The Phenomenon of Queer
MELBOURNE: Unbeknown to some people, the west has long been a hotbed for artists. Now with spaces such as The Substation in Newport, the west has well and truly arrived as an area that is forging a vital arts community in Melbourne. Rachel Cook spoke to curator Jessica Bridgfoot about the exhibition, Blue and Pink Phenomenon.
Nothing can really prepare you for Paul Yore’s, ‘The Arse End of the World’. This technicolour ride through a sort of queer adventureland, which is at once gorgeous and grotesque, is a place where phallic worship sits right alongside Disney figurines. Once you enter the ‘house’ you become immersed in a perfect mix of nightmare and unadulterated glee. This is either Tales of Toyland gone mad or a ‘queer’ paradise, depending on how you look at it, and it is almost majestic in its delivery.
Then just down the hall, in a sunken room, throbbing dance music pulls you in and it is here that you witness one of the most inspiring interpretations of this exhibition’s theme which is to ‘explore the phenomenon of queer’.
It is Deborah Kelly’s, ‘Beastliness’ (2011), an animation featuring ‘post-species’ creatures. Via some spectacular animation you travel down the throat of a 'beastly', red-headed woman (see image) only to witness the wildest dance party you have ever seen. Here creatures such as female figures with fox heads dance with other female cross insect figures in orgiastic joy.
Kelly, an established mixed media artist, known for her socially engaged public artworks brought us the Hey Hetero series (in collaboration with photographer Tina Fiveash). The series shone a light on heterosexual privilege via simulated mainstream 'advertisements', which were shown in Melbourne, Sydney, Adelaide, Wellington and Berlin.
To get through to Kelly’s work you pass through Liam Benson’s Motherland series where Benson gives the concept of ‘Australiana’ the queerest edge you will ever see. Then there’s his video, Sirens, where he (and subsequent other Benson’s) perform Fleetwood Mac’s ‘Dreams’ in water. An alluring work, to say the least.
Blue and Pink Phenomenon is only the second ‘queer’ show The Substation’s curator, Jessica Bridgfoot has organised as part of Midsumma and she says that she always tries to extend the subject into a broader social context.
Bridgfoot sees the idea of queer or queerness as being “now less linked to gender politics and more aligned with an undercurrent of sexuality and individuality that runs through contemporary society.”
One of her motivations for creating the show was via academic Sara Ahmed (Queer Phenomenology: Orientations, Objects, Others (2006), The Promise of Happiness (2010)).
“I read a text by a queer theorist Sara Ahmed that proposes a ‘Queer Phenomenology’ - that the spaces we inhabit and co-habit can affect our sexual orientation,” Bridgfoot says.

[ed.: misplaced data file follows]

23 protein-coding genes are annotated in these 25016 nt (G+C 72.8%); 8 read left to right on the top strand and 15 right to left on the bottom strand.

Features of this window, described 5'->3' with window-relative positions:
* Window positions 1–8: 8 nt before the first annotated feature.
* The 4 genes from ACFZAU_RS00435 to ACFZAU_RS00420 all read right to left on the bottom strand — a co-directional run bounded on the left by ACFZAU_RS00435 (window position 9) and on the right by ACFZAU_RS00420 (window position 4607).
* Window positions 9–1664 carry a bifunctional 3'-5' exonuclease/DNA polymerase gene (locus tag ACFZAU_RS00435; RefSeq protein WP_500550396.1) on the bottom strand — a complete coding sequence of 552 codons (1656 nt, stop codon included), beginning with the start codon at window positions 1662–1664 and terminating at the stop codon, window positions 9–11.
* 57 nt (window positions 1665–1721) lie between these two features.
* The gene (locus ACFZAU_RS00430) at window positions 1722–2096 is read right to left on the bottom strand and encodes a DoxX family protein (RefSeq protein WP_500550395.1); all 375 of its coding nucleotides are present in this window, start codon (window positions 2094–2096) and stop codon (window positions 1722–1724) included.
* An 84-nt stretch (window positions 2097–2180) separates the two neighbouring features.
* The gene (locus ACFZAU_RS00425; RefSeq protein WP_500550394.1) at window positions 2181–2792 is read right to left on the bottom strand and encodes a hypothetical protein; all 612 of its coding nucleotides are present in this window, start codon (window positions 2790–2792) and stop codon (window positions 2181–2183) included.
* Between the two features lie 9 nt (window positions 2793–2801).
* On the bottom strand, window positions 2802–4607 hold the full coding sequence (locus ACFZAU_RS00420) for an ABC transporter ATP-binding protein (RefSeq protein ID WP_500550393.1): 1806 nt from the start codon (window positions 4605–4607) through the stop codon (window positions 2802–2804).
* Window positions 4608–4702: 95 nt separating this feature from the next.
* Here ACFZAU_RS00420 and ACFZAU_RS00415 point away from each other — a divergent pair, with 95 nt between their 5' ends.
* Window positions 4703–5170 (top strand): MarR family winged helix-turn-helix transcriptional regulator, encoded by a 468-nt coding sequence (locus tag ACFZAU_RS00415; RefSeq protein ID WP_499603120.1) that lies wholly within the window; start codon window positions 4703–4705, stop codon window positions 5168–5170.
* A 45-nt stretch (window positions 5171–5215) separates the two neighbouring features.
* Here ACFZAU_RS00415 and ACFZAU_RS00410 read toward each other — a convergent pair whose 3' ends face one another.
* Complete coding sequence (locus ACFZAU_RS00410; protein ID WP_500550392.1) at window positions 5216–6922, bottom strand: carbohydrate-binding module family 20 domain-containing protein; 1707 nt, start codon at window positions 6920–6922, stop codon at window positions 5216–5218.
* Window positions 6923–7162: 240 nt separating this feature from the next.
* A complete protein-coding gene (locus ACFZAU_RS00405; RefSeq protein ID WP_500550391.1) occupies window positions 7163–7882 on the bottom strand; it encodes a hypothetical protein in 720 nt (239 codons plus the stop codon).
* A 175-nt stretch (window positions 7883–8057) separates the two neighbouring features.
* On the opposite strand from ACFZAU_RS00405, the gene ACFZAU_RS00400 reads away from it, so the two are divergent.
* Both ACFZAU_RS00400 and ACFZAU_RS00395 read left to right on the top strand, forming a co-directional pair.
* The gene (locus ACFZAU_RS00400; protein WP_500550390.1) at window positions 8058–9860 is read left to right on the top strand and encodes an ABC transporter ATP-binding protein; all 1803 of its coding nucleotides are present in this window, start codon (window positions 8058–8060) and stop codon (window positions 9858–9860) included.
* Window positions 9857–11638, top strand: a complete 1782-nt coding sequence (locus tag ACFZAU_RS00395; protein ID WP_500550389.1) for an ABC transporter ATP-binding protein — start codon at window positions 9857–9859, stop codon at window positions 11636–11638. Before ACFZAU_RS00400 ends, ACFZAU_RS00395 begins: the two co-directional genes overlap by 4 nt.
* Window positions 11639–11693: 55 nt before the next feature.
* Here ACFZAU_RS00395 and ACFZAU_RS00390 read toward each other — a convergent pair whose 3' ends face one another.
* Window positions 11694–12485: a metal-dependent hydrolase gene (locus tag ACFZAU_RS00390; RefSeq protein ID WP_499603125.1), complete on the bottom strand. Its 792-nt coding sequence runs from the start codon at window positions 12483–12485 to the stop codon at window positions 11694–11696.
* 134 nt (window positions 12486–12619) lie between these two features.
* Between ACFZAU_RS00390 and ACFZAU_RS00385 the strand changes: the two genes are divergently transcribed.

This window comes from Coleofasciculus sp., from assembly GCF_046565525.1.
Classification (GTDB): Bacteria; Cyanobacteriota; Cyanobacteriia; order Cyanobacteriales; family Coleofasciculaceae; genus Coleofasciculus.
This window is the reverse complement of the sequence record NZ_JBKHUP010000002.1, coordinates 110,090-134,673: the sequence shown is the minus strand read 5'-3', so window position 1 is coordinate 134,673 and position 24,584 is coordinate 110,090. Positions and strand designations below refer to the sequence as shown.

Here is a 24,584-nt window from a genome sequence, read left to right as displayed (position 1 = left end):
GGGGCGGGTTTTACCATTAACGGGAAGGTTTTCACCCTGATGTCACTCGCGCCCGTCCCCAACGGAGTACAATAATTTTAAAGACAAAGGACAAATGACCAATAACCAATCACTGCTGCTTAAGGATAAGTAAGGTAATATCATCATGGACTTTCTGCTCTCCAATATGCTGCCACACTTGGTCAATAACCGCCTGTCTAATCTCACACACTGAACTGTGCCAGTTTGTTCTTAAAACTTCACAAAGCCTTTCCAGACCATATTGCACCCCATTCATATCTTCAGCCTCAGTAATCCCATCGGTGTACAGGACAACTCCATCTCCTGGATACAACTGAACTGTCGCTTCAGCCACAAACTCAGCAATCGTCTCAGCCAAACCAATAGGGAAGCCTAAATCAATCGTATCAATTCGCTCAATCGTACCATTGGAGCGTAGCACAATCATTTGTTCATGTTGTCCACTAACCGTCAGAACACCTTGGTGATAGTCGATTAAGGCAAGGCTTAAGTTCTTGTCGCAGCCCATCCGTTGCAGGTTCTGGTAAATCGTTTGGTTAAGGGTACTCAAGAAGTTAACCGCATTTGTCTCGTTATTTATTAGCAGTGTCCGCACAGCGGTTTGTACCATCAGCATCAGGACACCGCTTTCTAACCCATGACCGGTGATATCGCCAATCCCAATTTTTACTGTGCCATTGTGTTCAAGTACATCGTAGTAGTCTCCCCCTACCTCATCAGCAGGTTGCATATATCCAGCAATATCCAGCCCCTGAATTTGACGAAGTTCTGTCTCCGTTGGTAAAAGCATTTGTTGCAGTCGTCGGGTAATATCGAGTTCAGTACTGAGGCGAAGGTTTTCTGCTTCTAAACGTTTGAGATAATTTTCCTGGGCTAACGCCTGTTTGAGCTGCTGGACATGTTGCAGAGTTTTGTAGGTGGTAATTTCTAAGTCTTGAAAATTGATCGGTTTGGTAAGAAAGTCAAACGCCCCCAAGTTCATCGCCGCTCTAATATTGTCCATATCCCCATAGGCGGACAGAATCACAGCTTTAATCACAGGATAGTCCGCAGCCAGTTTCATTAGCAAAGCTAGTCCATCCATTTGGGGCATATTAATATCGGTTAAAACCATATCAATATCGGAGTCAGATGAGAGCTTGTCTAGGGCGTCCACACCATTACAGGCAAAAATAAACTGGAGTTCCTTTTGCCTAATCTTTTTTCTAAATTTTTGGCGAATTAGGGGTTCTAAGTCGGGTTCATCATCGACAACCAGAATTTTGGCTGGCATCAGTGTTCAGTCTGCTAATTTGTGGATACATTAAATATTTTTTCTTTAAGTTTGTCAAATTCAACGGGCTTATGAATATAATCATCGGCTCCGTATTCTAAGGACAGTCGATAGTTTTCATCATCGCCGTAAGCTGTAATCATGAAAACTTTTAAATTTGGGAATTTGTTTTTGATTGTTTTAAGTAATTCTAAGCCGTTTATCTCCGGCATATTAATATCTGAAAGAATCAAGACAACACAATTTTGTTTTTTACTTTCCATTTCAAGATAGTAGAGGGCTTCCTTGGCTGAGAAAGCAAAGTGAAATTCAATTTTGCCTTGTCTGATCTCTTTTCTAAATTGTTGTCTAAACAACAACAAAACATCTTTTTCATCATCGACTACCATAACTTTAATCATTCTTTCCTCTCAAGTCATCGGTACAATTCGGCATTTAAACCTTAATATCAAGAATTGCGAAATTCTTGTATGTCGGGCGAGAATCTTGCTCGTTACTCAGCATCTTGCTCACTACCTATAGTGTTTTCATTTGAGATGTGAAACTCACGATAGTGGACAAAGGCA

“I thought this was an interesting idea so I started exploring this in the context of contemporary Australia – with references to multiculturalism, colonialism and consumerism and the inescapable linkages between identity and sexuality.”
In putting together such a show, as with any exhibition, considerations of budget and logistics are always the curator’s nemesis. However, a good curator relies on intuition, and in choosing which artists should be involved in Blue and Pink Phenomenon, Bridgfoot says it was all about instinct.
“My first response to an artwork is emotional or visceral rather than intellectual, which comes later.
“I look for work that’s arresting, but has an ‘after burn’ that keeps me thinking . There are other major considerations of course – whether the messages and intentions of the artist’s work with the premise of the exhibition [and] whether they want to be in the show at all.”
Besides Yore, Kelly and Benson the exhibition also features work from Makiko Yamamoto, Deborah Pauuwe and Drew Pettifer and the diversity of the work ranges from installation, to video, to photography – all of it raising questions about identity, gender and sexuality, and of course the nature of ‘queer’.
Pettifer’s billboard installation with images of iconic gay protests starting with the Stonewall Riots in New York in 1969 up to the recent ‘Pink Dollar’ protest over economic rationalism in Melbourne in 2011, (each image has the banner ‘Still Revolting’), which as Bridgfoot says is “a clever double entendre”, reminds us that the fight for queer rights has been a long fought battle which is also clearly far from over.
Blue and Pink Phenomenon is what a good exhibition is all about. Some of the work is joyous and some confronting, but it is nothing if not thought-provoking. It raises the questions that we need to be asking and has integrity enough to not pretend to offer any of the answers.
Blue and Pink Phenomenon, The Substation, 1 Market Street, Newport, thesubstation.org.au
(Image) Deborah Kelly, 2011. Still from Beastliness.